Despite a strong connection to prep shortstop Walker Martin throughout the spring, the winds have shifted toward a college hitter in recent weeks for the Giants, and they get a good one in our mock draft in Bradfield. He's a dynamic leadoff type who would be a real coup at this spot. I assume Shaw and Taylor are on their radar here as well.
June 18 mock pick: SS Walker Martin, Eaton HS (Colorado)
Pick: 1B/RHP Bryce Eldridge, James Madison HS (Virginia) ($4,169,700 slot value) (: No. 24)
The Orioles are a team with a type -- hitters with power and elite ball-tracking data -- and Eldridge fits the profile. He is the draft's best two-way prospect and he says he wants to hit and pitch as long as possible, and I assume whichever team drafts him will be OK with that. Point is, the O's have a track record of developing exactly this kind of hitter into a monster prospect (think Gunnar Henderson, Jackson Holliday, Heston Kjerstad, etc.).
June 18 mock pick: Eldridge
Pick: 3B Yohandy Morales, Miami ($4,021,400 slot value) (: Unranked)
Morales is not the same kind of hit tool-first premium athlete the Brewers have taken with their last few early draft picks (Eric Brown, Sal Frelick, Tyler Black, etc.), but he can hit, and Milwaukee generally targets college guys who can bang. There are more quality college hitters who would fit in the No. 11-20 range than there are picks in the No. 11-20 range this year. It's a good year to want a college bat.
June 18 mock pick: 3B Brayden Taylor, TCU
Pick: SS Aiden Miller, Mitchell HS (Florida) ($3,880,100 slot value) (: Unranked)
A broken hamate bone sabotaged Miller's spring, otherwise he might have played his way into the top 10. The Rays have a competitive balance pick (No. 31) and could go with a college hitter here -- Stanford's Tommy Troy stands out among the players still available in our mock draft -- and then take a big swing on a top high schooler who slides out of the first round. I think they'll instead be opportunistic and jump on Miller, a player who was unlikely to be available here had he stayed healthy.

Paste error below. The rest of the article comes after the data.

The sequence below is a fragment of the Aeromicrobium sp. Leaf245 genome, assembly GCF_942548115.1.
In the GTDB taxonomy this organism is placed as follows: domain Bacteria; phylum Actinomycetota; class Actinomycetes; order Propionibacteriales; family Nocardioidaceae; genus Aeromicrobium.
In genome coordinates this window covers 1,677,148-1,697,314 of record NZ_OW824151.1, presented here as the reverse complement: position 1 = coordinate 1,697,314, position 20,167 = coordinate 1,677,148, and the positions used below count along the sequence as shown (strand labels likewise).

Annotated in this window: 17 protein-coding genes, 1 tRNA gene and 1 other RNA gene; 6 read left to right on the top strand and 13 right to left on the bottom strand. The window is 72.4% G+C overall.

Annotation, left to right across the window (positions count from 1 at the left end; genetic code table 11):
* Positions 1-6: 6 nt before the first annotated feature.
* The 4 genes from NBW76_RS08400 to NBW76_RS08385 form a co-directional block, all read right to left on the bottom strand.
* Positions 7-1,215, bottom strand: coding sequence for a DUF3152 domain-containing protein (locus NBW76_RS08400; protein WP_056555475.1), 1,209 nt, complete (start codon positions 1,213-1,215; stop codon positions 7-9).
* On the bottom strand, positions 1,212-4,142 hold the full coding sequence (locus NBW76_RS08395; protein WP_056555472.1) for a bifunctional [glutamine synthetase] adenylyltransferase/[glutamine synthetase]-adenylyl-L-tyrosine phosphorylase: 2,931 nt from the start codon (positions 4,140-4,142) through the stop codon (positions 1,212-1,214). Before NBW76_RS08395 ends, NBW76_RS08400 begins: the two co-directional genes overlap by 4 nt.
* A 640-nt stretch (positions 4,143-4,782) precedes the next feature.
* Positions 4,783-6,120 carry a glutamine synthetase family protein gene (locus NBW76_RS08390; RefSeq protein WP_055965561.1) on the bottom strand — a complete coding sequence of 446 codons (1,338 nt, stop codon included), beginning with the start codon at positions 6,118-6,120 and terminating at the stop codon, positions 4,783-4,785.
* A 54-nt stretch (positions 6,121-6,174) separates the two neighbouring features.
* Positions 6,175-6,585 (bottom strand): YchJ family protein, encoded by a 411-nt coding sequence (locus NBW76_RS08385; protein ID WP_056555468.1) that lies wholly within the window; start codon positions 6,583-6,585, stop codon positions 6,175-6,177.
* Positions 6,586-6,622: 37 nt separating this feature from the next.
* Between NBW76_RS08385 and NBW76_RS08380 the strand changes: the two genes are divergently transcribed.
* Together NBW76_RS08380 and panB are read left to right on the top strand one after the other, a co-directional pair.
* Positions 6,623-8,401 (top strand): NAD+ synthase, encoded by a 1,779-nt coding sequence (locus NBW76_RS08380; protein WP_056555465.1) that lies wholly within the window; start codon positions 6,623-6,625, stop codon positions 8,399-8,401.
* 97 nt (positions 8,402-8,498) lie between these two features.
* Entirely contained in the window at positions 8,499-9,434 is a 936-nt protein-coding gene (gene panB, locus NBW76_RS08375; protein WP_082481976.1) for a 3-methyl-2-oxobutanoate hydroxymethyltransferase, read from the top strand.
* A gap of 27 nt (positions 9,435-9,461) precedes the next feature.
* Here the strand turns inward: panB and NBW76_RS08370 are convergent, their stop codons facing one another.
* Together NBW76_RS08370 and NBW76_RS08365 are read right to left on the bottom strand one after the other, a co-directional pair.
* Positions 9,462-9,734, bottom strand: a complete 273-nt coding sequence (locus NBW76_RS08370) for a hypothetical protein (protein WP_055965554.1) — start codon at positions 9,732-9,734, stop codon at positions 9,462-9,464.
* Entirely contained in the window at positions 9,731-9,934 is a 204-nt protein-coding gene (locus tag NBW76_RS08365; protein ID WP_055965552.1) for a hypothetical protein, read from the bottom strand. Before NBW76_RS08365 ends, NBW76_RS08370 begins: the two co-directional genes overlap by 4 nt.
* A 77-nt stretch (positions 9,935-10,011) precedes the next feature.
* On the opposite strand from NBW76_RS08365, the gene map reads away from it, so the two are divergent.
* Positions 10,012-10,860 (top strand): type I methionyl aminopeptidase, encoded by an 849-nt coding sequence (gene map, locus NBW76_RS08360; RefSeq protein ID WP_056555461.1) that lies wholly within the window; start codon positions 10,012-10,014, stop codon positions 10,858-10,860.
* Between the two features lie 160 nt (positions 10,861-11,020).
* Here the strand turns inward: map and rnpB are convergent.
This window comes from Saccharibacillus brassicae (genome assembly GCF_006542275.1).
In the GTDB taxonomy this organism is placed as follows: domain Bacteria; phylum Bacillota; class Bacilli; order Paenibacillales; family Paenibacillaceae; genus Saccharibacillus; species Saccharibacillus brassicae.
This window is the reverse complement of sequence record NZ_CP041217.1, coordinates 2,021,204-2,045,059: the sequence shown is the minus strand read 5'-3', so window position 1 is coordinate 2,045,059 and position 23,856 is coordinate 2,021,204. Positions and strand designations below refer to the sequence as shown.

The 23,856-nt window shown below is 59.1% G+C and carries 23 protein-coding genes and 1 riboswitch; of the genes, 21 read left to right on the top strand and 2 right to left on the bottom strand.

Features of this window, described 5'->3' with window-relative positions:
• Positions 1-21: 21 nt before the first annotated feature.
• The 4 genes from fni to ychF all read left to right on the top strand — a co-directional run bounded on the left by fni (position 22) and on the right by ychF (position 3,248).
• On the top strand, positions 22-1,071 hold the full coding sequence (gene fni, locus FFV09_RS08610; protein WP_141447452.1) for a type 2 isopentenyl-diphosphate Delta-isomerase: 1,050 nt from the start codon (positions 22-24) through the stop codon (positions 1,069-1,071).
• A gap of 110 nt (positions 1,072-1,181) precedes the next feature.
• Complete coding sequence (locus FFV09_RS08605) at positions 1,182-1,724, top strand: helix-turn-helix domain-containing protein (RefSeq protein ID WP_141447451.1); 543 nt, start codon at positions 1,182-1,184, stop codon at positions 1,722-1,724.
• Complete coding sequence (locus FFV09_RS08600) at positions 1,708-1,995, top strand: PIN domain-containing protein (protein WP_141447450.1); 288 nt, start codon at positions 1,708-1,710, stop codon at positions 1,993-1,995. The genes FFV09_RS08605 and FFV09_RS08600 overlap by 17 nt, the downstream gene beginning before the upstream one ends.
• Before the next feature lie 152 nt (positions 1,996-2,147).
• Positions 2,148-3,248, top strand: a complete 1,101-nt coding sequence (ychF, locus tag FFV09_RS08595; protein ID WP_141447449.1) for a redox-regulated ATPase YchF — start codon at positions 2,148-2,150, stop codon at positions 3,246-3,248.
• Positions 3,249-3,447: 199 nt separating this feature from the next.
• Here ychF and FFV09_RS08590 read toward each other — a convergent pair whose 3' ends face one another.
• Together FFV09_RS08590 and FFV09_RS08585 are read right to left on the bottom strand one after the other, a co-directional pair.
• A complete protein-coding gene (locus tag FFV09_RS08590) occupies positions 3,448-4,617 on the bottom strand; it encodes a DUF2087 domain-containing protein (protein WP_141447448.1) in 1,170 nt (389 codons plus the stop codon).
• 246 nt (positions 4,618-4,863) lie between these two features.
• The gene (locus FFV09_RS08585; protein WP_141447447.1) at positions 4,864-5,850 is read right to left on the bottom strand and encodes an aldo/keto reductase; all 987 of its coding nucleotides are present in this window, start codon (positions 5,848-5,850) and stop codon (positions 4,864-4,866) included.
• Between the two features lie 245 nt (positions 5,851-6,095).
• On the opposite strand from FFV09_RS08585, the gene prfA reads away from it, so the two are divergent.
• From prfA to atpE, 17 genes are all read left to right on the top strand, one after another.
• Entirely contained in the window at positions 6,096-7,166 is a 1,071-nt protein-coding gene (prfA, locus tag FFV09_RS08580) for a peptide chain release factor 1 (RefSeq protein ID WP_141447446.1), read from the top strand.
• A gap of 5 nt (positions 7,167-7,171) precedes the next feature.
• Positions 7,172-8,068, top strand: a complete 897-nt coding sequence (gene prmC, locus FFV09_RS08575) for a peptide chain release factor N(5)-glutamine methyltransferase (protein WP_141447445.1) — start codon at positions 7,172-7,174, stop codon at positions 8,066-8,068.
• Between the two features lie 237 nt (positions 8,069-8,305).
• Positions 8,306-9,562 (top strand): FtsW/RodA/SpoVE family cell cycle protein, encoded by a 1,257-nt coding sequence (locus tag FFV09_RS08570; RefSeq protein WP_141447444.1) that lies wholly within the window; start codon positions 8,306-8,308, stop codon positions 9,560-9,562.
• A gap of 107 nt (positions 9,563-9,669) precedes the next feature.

June 18 mock pick: C Blake Mitchell, Sinton HS (Texas)
Pick: RHP Noble Meyer, Jesuit HS (Oregon) ($3,746,000 slot value) (: No. 16)
This one is probably far-fetched. Meyer is the best high school pitcher in the draft class and has been connected to just about every team in the No. 5-15 range, but because teams are so finicky about high school pitchers, it feels like Meyer will either go in the top 10 or fall out of the first round completely, when a team with an extra pick can pay him a big bonus. The Blue Jays are not one of those teams (they have one of the smallest bonus pools after forfeiting their second rounder to sign qualified free agent Chris Bassitt), so I'm not sure they can make the money work, but Toronto has a history of grabbing top players who fall to them for whatever reason (Austin Martin's positional questions, Gunnar Hoglund's Tommy John surgery, etc.). Grabbing Meyer here would fit that strategy, as unlikely as it may be.
June 18 mock pick: RHP Chase Dollander, Tennessee
Pick: 1B Nolan Schanuel, Florida Atlantic ($3,618,200 slot value) (: No. 19)
Schanuel had an absurd statistical season -- .447/.615/.868 with 71 walks and 14 strikeouts! -- and he's been speculated as a below-slot target for teams in the middle of the first round with extra picks (Brewers, D-Backs, Orioles, Rays, etc.). The Cardinals are not one of those teams. In fact, they forfeited their second-rounder to sign Willson Contreras as a qualified free agent. Still, Schanuel is expected to come off the board in this range, so we'll give him to St. Louis.
June 18 mock pick: RHP Hurston Waldrep, Florida
Pick: OF Chase Davis, Arizona ($3,496,600 slot value) (: No. 10)